I loved Dr. Ross Greene’s book, Raising Human Beings, which focuses on parents and kids solving problems collaboratively. I didn’t love our podcast interview. Unfortunately, a poor connection between California and Maine mangled the audio so badly I couldn’t post it. Audio or no, you’ve got to hear what Dr. Greene has to say. Here’s an excerpt of our conversation:
Dr. Greene: One reason you want to solve problems collaboratively with kids who are behaviorally challenging is so he won’t put his fist through your wall. I’m seeing increasingly little difference between kids we call “behaviorally challenging” and kids we don’t. The reason to be solving problems collaboratively with any child is because you want to teach the skills that are on the better side of human nature. That’s a really good thing.
Annie: I agree. When parents model good problem-solving skills and work with their children to find solutions in non-violent ways then kids are learning a lot about problem-solving.
Dr. Greene: You do reap what you sow! If power to influence or solve problems with a kid is what you use, then power is what you’ll get back. But if collaboration is what you’re using then collaboration is what you’re going to get back.
“The role of a parent in the life of a kid is partner. We get into the most trouble, as parents, when we are shooting for control. Control is a delusion.” Dr. Ross Greene
Annie: Many parents seem confused about their role, vis a vis power, especially parents of tweens and teens. At that age kids seem programmed to push back. How can we help avoid those struggles?
Dr. Greene: All “pushing back” behavior is the child saying, “I’ve got concerns here that I want addressed.” If we use power to address those concerns, then we blow those concerns off. Kids don’t feel heard, their concerns don’t get addressed, and they stop talking to us. The role of a parent in the life of a kid is “partner.” We get into the most trouble when we shoot for control. Control is a delusion. You don’t have control. Many parents of adolescents have discovered that already. Those still fighting with their adolescents haven’t quite come to it yet.
Annie: It’s easy to be a good parent when everything is going just fine, isn’t it? I picture the family at the supermarket, it’s late, been a long day, everyone is hungry, maybe a little stressed out, and your kid grabs one of those sugar-packed impulse items by the checkout. You don’t want her to have it. There’s a struggle. Other parents are watching. How do you problem-solve collaboratively in a situation like that?
“Parents and kids don’t have to be adversaries. It all comes down to how we solve problems collaboratively when kids are failing to meet expectations.”
Dr. Greene: The trick is get out to of the heat-of-the-moment. Most kids and care-givers get into the same conflicts every week. That makes them predictable and it means we don’t have to wait until the heat-of-the-moment to solve those problems. We can solve them with a planned approach. I ask parents: “Which of your expectations is your child having trouble meeting on a reliable basis? (Make a list!) Which ones would you like to start working on first?” That’s how to start solving problems collaboratively.
Annie: Makes sense. Some examples of common parental expectations that a child is getting homework done, getting up and out the door for school in the morning. Too much screen time That’s a common struggle in so many families. How do we deal with that collaboratively?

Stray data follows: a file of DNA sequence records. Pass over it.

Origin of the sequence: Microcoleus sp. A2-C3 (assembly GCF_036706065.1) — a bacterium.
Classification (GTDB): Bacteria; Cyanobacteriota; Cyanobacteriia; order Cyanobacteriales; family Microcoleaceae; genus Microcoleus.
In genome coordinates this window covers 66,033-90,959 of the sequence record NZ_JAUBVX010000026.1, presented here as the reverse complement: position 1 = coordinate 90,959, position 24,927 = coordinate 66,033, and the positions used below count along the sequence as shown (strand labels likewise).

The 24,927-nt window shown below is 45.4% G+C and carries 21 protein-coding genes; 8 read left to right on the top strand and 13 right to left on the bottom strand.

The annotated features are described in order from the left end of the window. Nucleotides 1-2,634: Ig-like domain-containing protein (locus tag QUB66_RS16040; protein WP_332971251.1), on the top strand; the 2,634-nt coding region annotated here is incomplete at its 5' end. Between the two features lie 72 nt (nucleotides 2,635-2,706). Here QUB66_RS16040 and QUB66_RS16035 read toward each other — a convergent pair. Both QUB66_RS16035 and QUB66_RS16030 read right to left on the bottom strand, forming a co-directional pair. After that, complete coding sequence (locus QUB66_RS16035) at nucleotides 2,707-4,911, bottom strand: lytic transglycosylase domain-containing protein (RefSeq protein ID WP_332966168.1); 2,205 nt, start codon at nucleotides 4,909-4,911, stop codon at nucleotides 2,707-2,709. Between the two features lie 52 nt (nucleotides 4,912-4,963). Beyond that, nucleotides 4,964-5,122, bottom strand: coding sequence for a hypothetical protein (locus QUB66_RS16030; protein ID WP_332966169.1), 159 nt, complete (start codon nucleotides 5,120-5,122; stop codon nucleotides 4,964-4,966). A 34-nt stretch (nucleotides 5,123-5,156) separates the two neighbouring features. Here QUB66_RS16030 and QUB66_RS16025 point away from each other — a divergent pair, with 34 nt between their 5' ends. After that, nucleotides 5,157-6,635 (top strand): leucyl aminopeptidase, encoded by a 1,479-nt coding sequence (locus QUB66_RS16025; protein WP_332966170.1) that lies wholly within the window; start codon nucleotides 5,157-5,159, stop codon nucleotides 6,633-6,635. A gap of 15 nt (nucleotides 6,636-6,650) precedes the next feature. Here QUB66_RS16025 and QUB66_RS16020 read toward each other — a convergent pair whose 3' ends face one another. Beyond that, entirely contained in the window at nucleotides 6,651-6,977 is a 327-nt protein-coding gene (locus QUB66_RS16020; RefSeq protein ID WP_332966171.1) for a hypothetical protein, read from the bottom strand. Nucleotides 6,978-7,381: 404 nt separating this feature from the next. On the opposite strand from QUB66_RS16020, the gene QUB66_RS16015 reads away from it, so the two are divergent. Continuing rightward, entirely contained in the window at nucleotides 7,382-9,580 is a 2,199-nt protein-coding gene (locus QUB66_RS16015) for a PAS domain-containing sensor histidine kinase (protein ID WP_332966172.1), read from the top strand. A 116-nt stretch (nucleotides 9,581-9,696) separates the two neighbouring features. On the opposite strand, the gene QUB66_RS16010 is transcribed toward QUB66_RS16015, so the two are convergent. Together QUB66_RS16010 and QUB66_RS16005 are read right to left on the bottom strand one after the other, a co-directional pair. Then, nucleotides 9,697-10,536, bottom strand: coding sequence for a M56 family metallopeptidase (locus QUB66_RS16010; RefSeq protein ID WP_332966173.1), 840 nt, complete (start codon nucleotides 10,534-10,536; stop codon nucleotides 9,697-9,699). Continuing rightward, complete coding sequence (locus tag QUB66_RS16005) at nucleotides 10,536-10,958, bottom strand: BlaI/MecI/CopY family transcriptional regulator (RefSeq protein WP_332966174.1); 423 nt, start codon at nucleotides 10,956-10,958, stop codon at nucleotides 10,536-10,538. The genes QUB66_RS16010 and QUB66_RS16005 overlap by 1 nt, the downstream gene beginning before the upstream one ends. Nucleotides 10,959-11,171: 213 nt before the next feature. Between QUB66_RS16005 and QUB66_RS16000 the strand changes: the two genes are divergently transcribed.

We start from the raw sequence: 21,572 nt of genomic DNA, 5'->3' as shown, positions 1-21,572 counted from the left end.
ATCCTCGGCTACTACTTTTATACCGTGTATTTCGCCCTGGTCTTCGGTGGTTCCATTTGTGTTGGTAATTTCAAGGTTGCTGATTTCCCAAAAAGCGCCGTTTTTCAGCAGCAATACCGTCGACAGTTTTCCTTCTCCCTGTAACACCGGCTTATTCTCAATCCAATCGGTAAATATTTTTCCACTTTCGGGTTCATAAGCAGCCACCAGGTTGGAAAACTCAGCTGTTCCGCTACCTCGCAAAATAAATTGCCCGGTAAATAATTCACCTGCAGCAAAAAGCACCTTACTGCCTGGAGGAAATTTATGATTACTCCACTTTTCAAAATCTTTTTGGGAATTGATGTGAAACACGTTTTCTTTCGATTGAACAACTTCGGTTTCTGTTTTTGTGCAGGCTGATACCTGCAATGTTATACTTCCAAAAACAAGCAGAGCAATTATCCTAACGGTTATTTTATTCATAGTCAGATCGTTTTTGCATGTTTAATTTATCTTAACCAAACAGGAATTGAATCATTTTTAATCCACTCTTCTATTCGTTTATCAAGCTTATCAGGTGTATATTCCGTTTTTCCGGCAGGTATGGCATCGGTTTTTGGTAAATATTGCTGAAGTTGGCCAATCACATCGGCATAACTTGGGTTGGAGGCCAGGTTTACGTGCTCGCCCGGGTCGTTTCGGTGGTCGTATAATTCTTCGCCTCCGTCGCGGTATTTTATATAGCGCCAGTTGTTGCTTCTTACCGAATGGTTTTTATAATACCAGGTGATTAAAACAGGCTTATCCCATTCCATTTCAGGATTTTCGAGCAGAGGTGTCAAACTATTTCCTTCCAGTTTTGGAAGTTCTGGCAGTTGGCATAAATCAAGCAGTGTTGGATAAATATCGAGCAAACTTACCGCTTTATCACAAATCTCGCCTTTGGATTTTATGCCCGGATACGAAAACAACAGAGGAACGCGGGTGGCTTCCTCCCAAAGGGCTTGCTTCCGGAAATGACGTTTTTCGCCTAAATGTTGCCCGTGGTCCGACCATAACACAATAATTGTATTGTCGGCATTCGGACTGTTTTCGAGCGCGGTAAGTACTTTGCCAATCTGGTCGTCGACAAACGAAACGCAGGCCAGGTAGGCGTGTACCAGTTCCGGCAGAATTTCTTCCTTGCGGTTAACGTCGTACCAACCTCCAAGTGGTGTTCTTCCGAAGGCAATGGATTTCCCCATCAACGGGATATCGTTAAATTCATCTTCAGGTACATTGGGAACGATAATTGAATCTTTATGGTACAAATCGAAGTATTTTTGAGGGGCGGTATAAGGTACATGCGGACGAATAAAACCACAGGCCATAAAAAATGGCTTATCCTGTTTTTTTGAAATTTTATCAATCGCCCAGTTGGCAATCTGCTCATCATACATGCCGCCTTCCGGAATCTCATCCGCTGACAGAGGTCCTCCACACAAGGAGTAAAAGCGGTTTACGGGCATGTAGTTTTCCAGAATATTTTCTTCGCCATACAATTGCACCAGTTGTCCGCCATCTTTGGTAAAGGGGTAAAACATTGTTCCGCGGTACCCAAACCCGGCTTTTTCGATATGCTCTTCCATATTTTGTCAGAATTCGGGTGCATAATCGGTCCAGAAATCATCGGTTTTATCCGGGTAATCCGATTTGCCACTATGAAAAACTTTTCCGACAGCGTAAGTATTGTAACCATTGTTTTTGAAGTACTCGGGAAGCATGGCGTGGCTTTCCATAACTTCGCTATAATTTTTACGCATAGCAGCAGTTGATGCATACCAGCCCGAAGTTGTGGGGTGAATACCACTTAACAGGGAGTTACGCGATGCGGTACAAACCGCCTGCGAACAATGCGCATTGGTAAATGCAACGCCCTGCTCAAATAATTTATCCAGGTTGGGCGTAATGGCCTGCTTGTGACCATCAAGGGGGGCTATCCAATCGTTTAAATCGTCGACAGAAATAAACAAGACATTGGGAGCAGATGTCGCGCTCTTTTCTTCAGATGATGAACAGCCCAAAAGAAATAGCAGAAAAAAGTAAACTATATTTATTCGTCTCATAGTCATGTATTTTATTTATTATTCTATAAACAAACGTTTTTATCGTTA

Dr. Greene: First parents have to get clear on what their expectations are. Parents don’t always know. After that we can use the 3 steps of Plan B (solving problem collaboratively) vs. Plan A (parents trying to solve the problem unilaterally).
Step 1: (The Empathy Step) Get the conversation started. For example, “I’ve noticed it’s hard for you to end the screen time to do your homework or to come in to dinner. What’s up?” The goal of this empathy step is to gather information from the kid about his concern or point of view about this expectation he’s having difficulty meeting. If we don’t hear the kid’s concern, this problem will remain unsolved.
Step 2: (Define Adult Concerns) Adults have concerns that need to be heard and addressed, as well. Typically adults try to get their concerns met with Plan A (unilaterally with power). Now they can get their concerns met with Plan B (collaboratively, as partners).
Step 3: (The Invitation) This where parent and child develop a solution, but it’s got to be realistic, mutually agreed upon, and mutually satisfactory. The solution truly and logically addresses the concerns of parent and child. If it doesn’t, the problem is not solved.
Annie: I can see this model requires flexibility and openness on the part of the parent, especially if he or she wasn’t parented this way a generation ago.
Dr. Greene: It definitely requires a change in lenses, in one’s perspective, and in one’s definition of authority. A lot of parents are initially scared that this model will result in their losing authority. In reality, they’re not only picking up authority, they are dramatically improving the relationship with their child, dramatically improving communication.
“This is not about strength and power. It’s about empathy. Disagreeing with your kids, that’s going to happen. Kids’ failing to meet expectations? It will happen. Does that have to mean conflict? No!” – Dr. Ross Greene.
Learn more about Dr. Ross Greene at LivesInTheBalance.org